Freeview TV

 

Freeview 

Freeview

From the every early days of television, the TV signal was analogue and that was very capable up until very recently. Now however, the demand for many more TV channels along with better signal quality and technology has led to the introduction of the digital TV signal. The digital signal is much more stable offering top quality pictures on your TV set. Entire nations are now switching over to the digital signal; in particular The United Kingdom went totally digital by 2012.

The old analogue TVs will not be able to read the new digital signal, so if you have one, either you will need to replace your TV set or get a compatible signal converter box, with the latter connected to your TV via a SCART cable. Many of the television companies are now using cable or satellite to deliver their signals to households, although the aerial is still very abundant. TV aerials are now also available as digital aerials to receive the digital signal that the terrestrial TV stations are broadcasting in.

Freeview is an over the air broadcasting system for the UK, that as the name suggests is free. Typically received via an aerial, Freeview consists of 40 channels. New televisions usually come with a Freeview receiver already built in or if you still have an analogue TV you can get a TV set top box to convert the signal to digital.

To receive Freeview on your television set, you may need to have a new aerial installed, or your existing one repointed. Once set up, there will be no monthly subscription charge; you can watch as much TV as you want.

The top TV broadcasters in the UK make several of their channels available on Freeview. They include the BBC, ITV, Channel 4, Channel 5, and Dave.

 

Digital Terrestrial TV in the UK

If you use an TV aerial, it will receive its signal from a transmitter. In the UK, there are more than 1,150 transmitters organised into around 80 transmitter groups that will switch to digital one by one. Each group has a main switchover transmitter and local relay transmitters.

Before switchover, local relay transmitters are only able to transmit an analogue TV signal. After switchover, for the first time, local relay transmitters will transmit a digital signal and increase the number of channels available from around 5 to around 20.

The switchover date and the number of channels you receive will depend on which transmitter you are watching. Signals from nearby transmitters often overlap, so you may have a choice of which one you can watch. One may give you a better signal than another, or increase the number of services you can receive.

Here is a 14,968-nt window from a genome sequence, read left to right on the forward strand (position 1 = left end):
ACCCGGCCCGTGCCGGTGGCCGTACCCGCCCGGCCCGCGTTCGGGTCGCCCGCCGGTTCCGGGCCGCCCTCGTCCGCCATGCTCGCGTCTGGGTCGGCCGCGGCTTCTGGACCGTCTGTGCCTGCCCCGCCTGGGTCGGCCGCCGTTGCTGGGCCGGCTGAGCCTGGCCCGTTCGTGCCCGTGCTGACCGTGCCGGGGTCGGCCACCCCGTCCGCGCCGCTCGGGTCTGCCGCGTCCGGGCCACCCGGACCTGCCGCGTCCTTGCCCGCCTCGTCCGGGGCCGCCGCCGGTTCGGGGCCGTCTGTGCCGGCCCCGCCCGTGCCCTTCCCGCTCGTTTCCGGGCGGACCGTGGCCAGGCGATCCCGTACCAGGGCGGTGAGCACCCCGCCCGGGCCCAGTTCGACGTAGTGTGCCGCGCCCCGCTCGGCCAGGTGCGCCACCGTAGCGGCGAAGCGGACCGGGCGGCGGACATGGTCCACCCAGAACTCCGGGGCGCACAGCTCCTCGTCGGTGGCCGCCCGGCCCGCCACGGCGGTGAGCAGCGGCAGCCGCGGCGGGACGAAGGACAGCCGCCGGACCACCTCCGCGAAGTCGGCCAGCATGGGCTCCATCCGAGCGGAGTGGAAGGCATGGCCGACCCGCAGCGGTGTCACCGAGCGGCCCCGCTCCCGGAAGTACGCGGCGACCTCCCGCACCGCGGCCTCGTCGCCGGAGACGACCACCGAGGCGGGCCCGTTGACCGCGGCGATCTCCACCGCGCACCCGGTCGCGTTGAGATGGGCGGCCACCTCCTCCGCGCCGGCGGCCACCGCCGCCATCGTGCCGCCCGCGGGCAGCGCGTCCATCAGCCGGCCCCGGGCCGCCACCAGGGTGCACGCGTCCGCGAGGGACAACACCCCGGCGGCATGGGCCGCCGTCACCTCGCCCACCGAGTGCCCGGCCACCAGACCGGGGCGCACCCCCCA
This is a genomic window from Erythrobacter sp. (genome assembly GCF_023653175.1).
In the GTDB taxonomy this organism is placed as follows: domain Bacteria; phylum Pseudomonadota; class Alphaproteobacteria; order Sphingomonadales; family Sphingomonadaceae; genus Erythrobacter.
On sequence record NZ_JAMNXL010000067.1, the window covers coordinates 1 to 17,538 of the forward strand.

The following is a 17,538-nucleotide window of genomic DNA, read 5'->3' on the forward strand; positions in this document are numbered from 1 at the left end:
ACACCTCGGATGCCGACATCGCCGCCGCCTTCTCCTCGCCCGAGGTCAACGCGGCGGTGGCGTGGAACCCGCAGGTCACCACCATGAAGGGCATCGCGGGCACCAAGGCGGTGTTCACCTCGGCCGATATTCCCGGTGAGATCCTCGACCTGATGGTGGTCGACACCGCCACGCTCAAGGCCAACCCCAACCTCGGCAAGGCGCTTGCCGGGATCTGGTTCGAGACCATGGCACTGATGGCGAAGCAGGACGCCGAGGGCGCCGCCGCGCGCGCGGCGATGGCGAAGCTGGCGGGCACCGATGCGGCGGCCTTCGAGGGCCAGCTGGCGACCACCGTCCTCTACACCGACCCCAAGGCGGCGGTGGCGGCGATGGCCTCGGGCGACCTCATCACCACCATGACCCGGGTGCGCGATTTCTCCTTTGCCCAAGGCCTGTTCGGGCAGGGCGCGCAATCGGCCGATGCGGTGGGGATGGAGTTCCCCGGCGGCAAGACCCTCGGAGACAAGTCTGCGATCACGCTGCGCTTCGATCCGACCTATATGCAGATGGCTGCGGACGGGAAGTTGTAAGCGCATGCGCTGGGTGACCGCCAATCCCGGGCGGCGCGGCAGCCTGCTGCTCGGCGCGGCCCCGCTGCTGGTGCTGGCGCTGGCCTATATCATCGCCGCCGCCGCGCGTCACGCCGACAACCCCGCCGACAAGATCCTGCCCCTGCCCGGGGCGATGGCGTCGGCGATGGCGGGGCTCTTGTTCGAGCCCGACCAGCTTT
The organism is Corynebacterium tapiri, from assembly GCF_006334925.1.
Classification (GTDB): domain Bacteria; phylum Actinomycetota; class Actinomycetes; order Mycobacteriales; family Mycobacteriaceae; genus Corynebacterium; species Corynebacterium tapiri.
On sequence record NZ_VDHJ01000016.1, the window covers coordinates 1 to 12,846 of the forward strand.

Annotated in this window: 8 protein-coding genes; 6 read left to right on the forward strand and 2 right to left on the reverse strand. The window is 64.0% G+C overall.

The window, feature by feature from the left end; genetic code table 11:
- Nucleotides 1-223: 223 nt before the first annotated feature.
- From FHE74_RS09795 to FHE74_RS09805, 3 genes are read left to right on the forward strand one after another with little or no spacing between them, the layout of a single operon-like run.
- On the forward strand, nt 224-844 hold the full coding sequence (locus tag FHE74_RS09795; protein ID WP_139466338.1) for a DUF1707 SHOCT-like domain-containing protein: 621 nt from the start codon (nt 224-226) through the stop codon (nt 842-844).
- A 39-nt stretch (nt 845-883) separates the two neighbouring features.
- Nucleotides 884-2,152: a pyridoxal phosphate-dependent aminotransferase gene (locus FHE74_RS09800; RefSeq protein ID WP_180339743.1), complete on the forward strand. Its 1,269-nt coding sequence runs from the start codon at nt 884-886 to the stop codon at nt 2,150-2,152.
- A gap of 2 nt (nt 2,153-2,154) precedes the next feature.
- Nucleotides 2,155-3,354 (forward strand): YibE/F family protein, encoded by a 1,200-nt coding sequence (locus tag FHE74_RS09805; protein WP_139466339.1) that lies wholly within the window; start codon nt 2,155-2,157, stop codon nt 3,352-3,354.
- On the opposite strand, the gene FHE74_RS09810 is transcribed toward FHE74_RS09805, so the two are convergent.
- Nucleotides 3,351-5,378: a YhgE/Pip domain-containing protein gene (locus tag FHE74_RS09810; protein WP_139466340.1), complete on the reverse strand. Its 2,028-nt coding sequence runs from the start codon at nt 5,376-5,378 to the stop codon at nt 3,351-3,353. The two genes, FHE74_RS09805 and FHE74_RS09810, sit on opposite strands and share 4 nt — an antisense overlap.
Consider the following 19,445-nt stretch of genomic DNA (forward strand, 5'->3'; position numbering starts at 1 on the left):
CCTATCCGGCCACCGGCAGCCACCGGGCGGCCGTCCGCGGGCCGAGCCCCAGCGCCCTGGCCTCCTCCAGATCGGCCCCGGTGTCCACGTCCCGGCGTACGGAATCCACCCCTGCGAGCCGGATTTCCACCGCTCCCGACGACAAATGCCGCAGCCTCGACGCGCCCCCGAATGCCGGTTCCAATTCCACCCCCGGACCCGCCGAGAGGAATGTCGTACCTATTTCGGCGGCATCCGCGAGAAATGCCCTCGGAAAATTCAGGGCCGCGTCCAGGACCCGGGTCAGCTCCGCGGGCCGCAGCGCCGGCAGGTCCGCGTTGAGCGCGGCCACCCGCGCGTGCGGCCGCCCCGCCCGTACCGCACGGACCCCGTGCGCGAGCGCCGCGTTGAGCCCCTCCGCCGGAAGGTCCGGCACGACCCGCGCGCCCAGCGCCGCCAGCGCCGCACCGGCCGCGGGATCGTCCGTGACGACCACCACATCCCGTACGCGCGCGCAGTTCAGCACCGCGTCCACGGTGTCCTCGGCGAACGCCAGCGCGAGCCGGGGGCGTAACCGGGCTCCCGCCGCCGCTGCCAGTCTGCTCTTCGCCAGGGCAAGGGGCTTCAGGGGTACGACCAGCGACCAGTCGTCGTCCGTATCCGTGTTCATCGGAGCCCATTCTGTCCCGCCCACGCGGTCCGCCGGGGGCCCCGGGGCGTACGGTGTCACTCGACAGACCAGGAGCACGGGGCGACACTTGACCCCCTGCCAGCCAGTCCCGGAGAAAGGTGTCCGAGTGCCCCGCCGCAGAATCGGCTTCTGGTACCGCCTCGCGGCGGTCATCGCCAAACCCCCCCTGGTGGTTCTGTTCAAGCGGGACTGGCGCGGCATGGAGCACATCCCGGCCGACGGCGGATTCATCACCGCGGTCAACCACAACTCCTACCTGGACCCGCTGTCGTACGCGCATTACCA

If you are watching a main transmitter you will receive more than 40 digital channels. If you are watching a relay transmitter you will receive around 20 digital TV channels.

 

The UK Digital TV service is called Freeview.

Freeview is a free digital TV service. To get Freeview there is a one-off payment for the digital box or digital TV, with no monthly subscription. Standard digital boxes start from around £25. Integrated digital TVs (iDTV) that have Freeview built in are available from around £100 to £3,500.

Freeview+, Freeview’s digital TV recorder allows you to record one channel whilst watching another, pause live TV and record your favourite programmes at the touch of a button. Freeview+ boxes which include a digital TV recorder start at around £80.

Freeview equipment is a self-stall service. You connect your digital box to your existing TV and rooftop aerial or just connect the digital TV direct to your rooftop aerial. In some cases your aerial may need upgrading.

 

Do I need to buy a new TV for Freeview?

The short answer is No! – Any TV can be successfully made ready for the BBC and ITV digital switchover. However it will need to be connected to a digital receiver, a Freeview set top box receiver or a TV with a Freeview digital tuner built in.

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